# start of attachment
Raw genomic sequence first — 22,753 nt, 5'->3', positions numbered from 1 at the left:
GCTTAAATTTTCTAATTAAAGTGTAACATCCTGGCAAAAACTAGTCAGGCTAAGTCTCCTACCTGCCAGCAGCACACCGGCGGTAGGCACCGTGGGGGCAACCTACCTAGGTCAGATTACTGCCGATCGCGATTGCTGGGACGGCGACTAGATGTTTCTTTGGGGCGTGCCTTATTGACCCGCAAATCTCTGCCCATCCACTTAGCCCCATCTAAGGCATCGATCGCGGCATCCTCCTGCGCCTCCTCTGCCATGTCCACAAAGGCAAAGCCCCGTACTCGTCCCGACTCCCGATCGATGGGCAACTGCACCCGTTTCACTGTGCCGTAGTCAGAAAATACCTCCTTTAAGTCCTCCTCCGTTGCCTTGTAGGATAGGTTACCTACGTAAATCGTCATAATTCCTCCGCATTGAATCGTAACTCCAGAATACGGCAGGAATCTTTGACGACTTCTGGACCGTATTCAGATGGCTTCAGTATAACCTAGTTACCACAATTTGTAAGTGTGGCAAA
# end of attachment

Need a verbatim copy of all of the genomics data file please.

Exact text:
Raw genomic sequence first — 22,753 nt, 5'->3', positions numbered from 1 at the left:
GCTTAAATTTTCTAATTAAAGTGTAACATCCTGGCAAAAACTAGTCAGGCTAAGTCTCCTACCTGCCAGCAGCACACCGGCGGTAGGCACCGTGGGGGCAACCTACCTAGGTCAGATTACTGCCGATCGCGATTGCTGGGACGGCGACTAGATGTTTCTTTGGGGCGTGCCTTATTGACCCGCAAATCTCTGCCCATCCACTTAGCCCCATCTAAGGCATCGATCGCGGCATCCTCCTGCGCCTCCTCTGCCATGTCCACAAAGGCAAAGCCCCGTACTCGTCCCGACTCCCGATCGATGGGCAACTGCACCCGTTTCACTGTGCCGTAGTCAGAAAATACCTCCTTTAAGTCCTCCTCCGTTGCCTTGTAGGATAGGTTACCTACGTAAATCGTCATAATTCCTCCGCATTGAATCGTAACTCCAGAATACGGCAGGAATCTTTGACGACTTCTGGACCGTATTCAGATGGCTTCAGTATAACCTAGTTACCACAATTTGTAAGTGTGGCAAA